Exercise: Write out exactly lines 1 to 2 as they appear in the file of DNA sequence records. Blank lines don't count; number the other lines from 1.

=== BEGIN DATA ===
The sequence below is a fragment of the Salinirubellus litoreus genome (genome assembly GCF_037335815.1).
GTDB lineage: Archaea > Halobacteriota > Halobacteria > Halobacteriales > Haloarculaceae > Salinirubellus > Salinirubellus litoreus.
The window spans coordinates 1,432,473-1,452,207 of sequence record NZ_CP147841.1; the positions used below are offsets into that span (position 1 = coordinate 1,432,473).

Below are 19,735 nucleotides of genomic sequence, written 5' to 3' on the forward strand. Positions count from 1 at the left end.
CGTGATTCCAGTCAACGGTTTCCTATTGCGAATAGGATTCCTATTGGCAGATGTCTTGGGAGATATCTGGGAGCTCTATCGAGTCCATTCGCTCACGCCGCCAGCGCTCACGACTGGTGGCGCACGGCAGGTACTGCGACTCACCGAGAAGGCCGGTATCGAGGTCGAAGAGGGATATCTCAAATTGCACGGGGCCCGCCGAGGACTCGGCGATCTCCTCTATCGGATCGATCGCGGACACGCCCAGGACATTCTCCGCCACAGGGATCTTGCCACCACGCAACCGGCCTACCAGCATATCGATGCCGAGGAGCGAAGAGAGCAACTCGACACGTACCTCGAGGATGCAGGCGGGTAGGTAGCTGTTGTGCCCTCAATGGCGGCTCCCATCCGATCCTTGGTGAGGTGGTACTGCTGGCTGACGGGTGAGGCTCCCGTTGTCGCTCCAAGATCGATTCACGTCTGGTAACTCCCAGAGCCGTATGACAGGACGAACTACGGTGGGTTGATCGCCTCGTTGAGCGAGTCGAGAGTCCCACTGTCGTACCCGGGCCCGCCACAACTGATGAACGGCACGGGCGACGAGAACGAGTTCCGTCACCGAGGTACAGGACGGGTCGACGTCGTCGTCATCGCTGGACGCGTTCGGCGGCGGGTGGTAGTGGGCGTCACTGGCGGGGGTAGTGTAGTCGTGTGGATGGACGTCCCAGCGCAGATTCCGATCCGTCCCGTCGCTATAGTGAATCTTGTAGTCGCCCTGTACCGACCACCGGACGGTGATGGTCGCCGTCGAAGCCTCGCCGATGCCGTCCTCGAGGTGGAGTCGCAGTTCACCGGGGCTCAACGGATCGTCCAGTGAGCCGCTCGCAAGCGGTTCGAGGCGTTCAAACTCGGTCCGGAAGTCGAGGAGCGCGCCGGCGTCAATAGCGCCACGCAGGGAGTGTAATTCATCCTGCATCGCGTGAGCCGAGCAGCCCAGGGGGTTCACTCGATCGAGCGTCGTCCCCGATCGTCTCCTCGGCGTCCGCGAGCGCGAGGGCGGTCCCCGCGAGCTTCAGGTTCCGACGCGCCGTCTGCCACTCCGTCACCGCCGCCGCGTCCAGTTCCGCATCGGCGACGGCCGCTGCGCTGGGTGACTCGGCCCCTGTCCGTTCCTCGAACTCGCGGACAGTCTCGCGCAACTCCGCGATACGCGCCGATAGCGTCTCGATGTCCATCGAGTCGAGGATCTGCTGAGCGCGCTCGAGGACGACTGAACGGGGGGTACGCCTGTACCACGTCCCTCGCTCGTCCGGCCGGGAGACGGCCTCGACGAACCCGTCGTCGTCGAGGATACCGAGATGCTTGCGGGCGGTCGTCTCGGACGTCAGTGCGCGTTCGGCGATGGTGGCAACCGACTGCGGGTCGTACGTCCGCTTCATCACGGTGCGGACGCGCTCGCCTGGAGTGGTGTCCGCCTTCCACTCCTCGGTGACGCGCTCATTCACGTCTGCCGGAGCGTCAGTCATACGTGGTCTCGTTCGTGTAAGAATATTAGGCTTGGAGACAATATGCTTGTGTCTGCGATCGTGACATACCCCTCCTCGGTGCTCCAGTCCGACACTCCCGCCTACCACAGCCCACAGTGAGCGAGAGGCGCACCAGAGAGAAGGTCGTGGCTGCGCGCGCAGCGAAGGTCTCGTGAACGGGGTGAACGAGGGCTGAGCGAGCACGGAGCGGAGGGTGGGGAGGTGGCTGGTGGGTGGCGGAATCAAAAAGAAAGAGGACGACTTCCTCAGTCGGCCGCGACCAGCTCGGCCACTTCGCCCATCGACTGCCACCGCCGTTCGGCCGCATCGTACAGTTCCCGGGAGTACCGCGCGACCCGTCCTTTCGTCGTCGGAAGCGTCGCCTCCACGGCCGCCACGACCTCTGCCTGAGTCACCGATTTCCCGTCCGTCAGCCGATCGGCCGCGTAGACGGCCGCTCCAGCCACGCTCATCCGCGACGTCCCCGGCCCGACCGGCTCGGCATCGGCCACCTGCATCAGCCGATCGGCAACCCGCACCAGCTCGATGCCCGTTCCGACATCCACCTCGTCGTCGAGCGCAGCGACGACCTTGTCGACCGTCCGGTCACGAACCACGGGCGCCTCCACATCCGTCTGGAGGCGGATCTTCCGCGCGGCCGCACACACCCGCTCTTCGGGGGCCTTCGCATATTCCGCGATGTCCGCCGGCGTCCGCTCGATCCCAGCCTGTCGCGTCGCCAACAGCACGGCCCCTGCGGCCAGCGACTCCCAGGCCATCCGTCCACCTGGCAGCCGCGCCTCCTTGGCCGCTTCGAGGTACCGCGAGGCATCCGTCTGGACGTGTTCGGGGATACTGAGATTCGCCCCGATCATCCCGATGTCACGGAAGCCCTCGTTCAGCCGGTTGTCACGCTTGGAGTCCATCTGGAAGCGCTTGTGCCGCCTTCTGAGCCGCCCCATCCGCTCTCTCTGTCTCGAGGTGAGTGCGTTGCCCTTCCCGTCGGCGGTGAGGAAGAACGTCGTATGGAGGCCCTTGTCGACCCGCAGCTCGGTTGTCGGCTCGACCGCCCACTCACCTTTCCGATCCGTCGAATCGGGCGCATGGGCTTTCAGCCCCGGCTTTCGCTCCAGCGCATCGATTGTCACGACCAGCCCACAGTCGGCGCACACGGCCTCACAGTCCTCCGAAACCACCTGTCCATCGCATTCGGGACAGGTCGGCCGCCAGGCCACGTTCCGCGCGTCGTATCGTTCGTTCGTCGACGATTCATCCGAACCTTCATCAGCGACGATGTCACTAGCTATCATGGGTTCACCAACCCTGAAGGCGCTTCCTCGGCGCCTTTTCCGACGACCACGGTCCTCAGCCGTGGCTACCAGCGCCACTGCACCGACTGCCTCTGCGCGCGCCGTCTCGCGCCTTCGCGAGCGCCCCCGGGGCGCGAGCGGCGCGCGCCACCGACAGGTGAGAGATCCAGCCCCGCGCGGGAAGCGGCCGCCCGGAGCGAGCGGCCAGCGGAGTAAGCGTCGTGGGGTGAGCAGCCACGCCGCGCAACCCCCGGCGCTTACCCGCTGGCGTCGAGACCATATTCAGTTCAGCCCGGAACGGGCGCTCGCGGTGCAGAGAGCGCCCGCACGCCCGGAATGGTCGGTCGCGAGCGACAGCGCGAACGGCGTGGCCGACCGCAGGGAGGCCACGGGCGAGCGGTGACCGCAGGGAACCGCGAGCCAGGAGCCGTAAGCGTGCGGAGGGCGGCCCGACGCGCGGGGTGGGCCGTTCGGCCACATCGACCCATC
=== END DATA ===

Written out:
The sequence below is a fragment of the Salinirubellus litoreus genome (genome assembly GCF_037335815.1).
GTDB lineage: Archaea > Halobacteriota > Halobacteria > Halobacteriales > Haloarculaceae > Salinirubellus > Salinirubellus litoreus.